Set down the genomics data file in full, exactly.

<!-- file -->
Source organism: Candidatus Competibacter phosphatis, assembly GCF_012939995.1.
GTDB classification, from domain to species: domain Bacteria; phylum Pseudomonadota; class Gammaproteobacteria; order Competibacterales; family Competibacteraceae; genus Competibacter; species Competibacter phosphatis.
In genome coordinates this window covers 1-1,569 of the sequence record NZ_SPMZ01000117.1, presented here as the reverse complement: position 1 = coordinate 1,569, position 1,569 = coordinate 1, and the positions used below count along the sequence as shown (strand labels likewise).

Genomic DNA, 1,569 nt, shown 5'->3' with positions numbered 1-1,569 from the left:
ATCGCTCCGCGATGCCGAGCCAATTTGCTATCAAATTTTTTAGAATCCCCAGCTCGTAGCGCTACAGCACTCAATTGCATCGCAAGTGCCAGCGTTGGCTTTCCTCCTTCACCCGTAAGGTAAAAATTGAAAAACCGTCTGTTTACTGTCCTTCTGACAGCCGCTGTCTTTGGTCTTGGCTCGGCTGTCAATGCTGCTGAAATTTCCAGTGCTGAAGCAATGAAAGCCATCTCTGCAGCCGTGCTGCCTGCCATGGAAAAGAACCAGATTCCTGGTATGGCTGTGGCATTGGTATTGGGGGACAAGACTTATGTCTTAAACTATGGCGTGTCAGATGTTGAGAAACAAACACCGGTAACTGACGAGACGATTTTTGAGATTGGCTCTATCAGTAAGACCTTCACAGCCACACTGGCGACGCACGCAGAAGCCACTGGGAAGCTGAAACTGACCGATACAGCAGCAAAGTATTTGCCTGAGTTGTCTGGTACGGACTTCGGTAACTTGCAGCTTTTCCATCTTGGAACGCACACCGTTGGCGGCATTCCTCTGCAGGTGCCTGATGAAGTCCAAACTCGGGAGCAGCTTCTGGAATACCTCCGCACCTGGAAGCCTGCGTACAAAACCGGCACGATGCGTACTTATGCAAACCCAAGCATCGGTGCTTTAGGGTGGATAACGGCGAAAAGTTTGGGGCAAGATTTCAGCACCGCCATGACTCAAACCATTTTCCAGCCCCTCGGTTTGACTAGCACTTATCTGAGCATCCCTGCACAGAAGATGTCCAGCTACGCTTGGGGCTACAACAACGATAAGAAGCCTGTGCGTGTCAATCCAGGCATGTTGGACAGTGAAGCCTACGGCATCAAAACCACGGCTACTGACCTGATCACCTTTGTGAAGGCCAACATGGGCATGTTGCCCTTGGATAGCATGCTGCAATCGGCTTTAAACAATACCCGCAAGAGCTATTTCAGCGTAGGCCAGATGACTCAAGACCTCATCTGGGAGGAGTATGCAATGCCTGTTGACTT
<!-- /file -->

Source organism: Candidatus Competibacter phosphatis, assembly GCF_012939995.1.
GTDB classification, from domain to species: domain Bacteria; phylum Pseudomonadota; class Gammaproteobacteria; order Competibacterales; family Competibacteraceae; genus Competibacter; species Competibacter phosphatis.
In genome coordinates this window covers 1-1,569 of the sequence record NZ_SPMZ01000117.1, presented here as the reverse complement: position 1 = coordinate 1,569, position 1,569 = coordinate 1, and the positions used below count along the sequence as shown (strand labels likewise).

Genomic DNA, 1,569 nt, shown 5'->3' with positions numbered 1-1,569 from the left:
ATCGCTCCGCGATGCCGAGCCAATTTGCTATCAAATTTTTTAGAATCCCCAGCTCGTAGCGCTACAGCACTCAATTGCATCGCAAGTGCCAGCGTTGGCTTTCCTCCTTCACCCGTAAGGTAAAAATTGAAAAACCGTCTGTTTACTGTCCTTCTGACAGCCGCTGTCTTTGGTCTTGGCTCGGCTGTCAATGCTGCTGAAATTTCCAGTGCTGAAGCAATGAAAGCCATCTCTGCAGCCGTGCTGCCTGCCATGGAAAAGAACCAGATTCCTGGTATGGCTGTGGCATTGGTATTGGGGGACAAGACTTATGTCTTAAACTATGGCGTGTCAGATGTTGAGAAACAAACACCGGTAACTGACGAGACGATTTTTGAGATTGGCTCTATCAGTAAGACCTTCACAGCCACACTGGCGACGCACGCAGAAGCCACTGGGAAGCTGAAACTGACCGATACAGCAGCAAAGTATTTGCCTGAGTTGTCTGGTACGGACTTCGGTAACTTGCAGCTTTTCCATCTTGGAACGCACACCGTTGGCGGCATTCCTCTGCAGGTGCCTGATGAAGTCCAAACTCGGGAGCAGCTTCTGGAATACCTCCGCACCTGGAAGCCTGCGTACAAAACCGGCACGATGCGTACTTATGCAAACCCAAGCATCGGTGCTTTAGGGTGGATAACGGCGAAAAGTTTGGGGCAAGATTTCAGCACCGCCATGACTCAAACCATTTTCCAGCCCCTCGGTTTGACTAGCACTTATCTGAGCATCCCTGCACAGAAGATGTCCAGCTACGCTTGGGGCTACAACAACGATAAGAAGCCTGTGCGTGTCAATCCAGGCATGTTGGACAGTGAAGCCTACGGCATCAAAACCACGGCTACTGACCTGATCACCTTTGTGAAGGCCAACATGGGCATGTTGCCCTTGGATAGCATGCTGCAATCGGCTTTAAACAATACCCGCAAGAGCTATTTCAGCGTAGGCCAGATGACTCAAGACCTCATCTGGGAGGAGTATGCAATGCCTGTTGACTT